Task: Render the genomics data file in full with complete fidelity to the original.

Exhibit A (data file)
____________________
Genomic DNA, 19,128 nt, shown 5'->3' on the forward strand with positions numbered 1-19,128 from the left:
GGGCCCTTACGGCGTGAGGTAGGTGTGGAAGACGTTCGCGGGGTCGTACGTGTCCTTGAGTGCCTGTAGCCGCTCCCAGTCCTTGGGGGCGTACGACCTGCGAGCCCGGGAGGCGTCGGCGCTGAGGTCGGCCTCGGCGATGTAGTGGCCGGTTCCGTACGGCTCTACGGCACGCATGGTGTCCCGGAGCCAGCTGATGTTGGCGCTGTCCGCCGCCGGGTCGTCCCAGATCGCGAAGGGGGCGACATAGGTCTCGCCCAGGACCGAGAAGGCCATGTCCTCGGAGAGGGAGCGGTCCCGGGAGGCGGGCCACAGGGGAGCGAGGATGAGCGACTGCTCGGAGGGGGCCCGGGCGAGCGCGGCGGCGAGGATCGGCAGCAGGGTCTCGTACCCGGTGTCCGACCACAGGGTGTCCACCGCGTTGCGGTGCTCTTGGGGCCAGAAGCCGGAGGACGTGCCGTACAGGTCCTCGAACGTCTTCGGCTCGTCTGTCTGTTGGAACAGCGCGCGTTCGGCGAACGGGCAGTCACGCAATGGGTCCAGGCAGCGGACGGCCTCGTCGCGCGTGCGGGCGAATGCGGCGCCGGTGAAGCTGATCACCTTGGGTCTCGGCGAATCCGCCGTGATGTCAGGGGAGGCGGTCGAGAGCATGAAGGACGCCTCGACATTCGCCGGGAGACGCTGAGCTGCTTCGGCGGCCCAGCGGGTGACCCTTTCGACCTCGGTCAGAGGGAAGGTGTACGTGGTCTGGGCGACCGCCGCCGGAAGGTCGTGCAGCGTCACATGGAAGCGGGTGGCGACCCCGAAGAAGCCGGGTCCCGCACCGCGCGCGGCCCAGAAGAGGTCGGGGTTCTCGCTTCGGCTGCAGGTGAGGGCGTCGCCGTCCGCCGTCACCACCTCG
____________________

Genomic DNA, 19,128 nt, shown 5'->3' on the forward strand with positions numbered 1-19,128 from the left:
GGGCCCTTACGGCGTGAGGTAGGTGTGGAAGACGTTCGCGGGGTCGTACGTGTCCTTGAGTGCCTGTAGCCGCTCCCAGTCCTTGGGGGCGTACGACCTGCGAGCCCGGGAGGCGTCGGCGCTGAGGTCGGCCTCGGCGATGTAGTGGCCGGTTCCGTACGGCTCTACGGCACGCATGGTGTCCCGGAGCCAGCTGATGTTGGCGCTGTCCGCCGCCGGGTCGTCCCAGATCGCGAAGGGGGCGACATAGGTCTCGCCCAGGACCGAGAAGGCCATGTCCTCGGAGAGGGAGCGGTCCCGGGAGGCGGGCCACAGGGGAGCGAGGATGAGCGACTGCTCGGAGGGGGCCCGGGCGAGCGCGGCGGCGAGGATCGGCAGCAGGGTCTCGTACCCGGTGTCCGACCACAGGGTGTCCACCGCGTTGCGGTGCTCTTGGGGCCAGAAGCCGGAGGACGTGCCGTACAGGTCCTCGAACGTCTTCGGCTCGTCTGTCTGTTGGAACAGCGCGCGTTCGGCGAACGGGCAGTCACGCAATGGGTCCAGGCAGCGGACGGCCTCGTCGCGCGTGCGGGCGAATGCGGCGCCGGTGAAGCTGATCACCTTGGGTCTCGGCGAATCCGCCGTGATGTCAGGGGAGGCGGTCGAGAGCATGAAGGACGCCTCGACATTCGCCGGGAGACGCTGAGCTGCTTCGGCGGCCCAGCGGGTGACCCTTTCGACCTCGGTCAGAGGGAAGGTGTACGTGGTCTGGGCGACCGCCGCCGGAAGGTCGTGCAGCGTCACATGGAAGCGGGTGGCGACCCCGAAGAAGCCGGGTCCCGCACCGCGCGCGGCCCAGAAGAGGTCGGGGTTCTCGCTTCGGCTGCAGGTGAGGGCGTCGCCGTCCGCCGTCACCACCTCG